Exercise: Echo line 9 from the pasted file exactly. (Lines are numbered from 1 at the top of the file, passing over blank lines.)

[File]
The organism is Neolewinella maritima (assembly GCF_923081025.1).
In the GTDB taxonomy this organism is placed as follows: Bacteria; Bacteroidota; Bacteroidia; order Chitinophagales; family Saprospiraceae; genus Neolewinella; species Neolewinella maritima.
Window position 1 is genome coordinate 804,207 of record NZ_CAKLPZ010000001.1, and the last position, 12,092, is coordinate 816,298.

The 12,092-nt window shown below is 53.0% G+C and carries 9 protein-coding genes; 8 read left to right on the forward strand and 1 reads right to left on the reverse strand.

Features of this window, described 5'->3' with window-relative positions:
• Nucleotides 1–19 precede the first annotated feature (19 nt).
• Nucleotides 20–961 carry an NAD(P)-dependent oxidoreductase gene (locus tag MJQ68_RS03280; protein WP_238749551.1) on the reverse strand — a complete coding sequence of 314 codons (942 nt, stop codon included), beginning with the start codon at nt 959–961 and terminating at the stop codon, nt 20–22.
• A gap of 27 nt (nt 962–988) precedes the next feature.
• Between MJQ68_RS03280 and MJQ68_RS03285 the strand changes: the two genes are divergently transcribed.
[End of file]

• Between MJQ68_RS03280 and MJQ68_RS03285 the strand changes: the two genes are divergently transcribed.